“I think just knowing that history, I was definitely a little bit surprised we were able to pass it,” Miller said. “Having the bill pass so quickly, to me, it felt like people were listening and taking it to heart, which was great.”

That fall, Gabrieli drove to Dartmouth to meet students. They would sit around a table in one of the college’s study rooms for hours, talking about what protections were needed, going through the legal language and beginning to write the legislation. They got similar input from students at Keene State, UNH, Rivier University and SNHU.

State Sen. Martha Hennessey, who agreed to sponsor the bill, was almost too busy to take it on. She was chair of the Judiciary Committee at the time, and juggling many other bills. But she said her own experiences as an assault survivor and member of the first class of women at Dartmouth College, moved her to agree, and so did the dedication of the students.

“Having young people who are passionate about this subject go to as many House members as they could and talk about this bill made a lot of impact,” Hennessey said. “It was young people who were taking this on themselves with incredible professionalism and grace and inclusiveness that I think was essential to this process in many ways.”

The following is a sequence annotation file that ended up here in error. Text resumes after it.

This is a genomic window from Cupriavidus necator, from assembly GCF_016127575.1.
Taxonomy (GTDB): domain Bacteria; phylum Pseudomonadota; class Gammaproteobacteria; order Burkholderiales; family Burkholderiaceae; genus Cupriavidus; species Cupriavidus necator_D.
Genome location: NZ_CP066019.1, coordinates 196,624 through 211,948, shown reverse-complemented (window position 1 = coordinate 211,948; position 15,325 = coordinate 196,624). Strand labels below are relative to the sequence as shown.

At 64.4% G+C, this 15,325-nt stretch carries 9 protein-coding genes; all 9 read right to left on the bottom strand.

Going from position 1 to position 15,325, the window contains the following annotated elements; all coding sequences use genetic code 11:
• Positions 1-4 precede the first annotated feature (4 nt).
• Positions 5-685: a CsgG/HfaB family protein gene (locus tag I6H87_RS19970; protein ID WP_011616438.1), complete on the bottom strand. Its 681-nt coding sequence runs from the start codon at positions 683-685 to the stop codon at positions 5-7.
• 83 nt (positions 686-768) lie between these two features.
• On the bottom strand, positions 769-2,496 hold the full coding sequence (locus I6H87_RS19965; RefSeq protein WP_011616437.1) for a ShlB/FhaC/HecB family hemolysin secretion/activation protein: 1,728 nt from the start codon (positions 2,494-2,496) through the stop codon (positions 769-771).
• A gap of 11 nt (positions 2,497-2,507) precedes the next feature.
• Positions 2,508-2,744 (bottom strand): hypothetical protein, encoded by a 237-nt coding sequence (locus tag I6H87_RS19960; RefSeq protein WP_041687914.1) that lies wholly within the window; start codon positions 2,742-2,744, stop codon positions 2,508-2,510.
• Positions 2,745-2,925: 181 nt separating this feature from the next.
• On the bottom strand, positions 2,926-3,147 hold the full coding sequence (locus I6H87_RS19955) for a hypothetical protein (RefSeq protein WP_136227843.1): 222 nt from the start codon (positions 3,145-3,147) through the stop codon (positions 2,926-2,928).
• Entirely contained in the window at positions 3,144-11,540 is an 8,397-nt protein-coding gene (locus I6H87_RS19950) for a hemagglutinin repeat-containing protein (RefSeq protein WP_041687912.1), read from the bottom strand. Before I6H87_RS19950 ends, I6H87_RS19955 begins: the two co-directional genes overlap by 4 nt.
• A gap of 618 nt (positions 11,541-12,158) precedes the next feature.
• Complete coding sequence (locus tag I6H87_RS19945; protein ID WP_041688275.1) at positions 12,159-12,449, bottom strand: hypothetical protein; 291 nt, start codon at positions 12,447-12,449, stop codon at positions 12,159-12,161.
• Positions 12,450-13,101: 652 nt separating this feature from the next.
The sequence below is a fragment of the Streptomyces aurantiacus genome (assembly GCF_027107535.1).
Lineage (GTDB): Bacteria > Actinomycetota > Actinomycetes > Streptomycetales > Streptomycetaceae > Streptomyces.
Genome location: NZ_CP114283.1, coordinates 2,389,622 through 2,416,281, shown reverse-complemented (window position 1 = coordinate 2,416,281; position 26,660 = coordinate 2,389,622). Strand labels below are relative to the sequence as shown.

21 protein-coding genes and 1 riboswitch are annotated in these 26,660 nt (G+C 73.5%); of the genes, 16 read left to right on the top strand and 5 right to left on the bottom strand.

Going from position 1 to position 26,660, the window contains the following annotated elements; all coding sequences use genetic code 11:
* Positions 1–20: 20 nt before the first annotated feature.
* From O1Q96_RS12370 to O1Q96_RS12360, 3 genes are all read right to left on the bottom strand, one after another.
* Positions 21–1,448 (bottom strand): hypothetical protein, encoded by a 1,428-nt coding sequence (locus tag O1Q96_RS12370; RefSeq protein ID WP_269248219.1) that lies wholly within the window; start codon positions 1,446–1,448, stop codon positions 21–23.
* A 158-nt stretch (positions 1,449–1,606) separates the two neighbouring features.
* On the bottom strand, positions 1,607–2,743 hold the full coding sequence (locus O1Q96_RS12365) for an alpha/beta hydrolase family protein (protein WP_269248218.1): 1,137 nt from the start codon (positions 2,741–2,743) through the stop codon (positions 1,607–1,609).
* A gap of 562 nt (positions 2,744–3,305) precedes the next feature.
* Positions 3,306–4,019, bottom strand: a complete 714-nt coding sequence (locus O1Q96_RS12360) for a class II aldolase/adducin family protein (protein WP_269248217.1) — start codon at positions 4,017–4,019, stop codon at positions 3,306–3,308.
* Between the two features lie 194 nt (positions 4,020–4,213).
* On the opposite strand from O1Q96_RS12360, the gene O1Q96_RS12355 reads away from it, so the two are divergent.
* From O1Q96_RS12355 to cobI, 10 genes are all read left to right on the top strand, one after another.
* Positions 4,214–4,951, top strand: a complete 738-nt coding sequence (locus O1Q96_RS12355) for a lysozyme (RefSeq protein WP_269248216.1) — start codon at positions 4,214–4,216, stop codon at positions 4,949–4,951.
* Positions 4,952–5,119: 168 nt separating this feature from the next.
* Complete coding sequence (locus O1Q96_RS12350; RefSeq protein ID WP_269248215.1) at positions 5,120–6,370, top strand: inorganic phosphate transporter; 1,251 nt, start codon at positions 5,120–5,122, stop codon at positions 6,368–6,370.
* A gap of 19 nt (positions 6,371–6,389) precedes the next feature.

Fourteen Democrats and six Republicans co-signed the bill. It was important to Every Voice to get bipartisan voices backing their efforts.

“We feel very strongly that sexual violence is a non-partisan issue,” Gabrieli said. “No matter if you are a Democrat or a Republican, you or someone you know almost certainly has been impacted by sexual violence. We support taking a common-sense approach that this is a public health issue.”

The bill passed the Senate unanimously, but just when it was set to head to the House, unforeseen circumstances struck. COVID-19 arrived in New Hampshire in March, shutting down the Legislature until June, with bills backlogging.

“Everything went virtual, it wasn’t clear if the whole session was going to be ended, it wasn’t clear if any more actions were going to be taken,” Gabrieli said. “I think that was a hard blow for all the students and advocates and survivors who worked on this, because progress had been so strong and everything was going well.”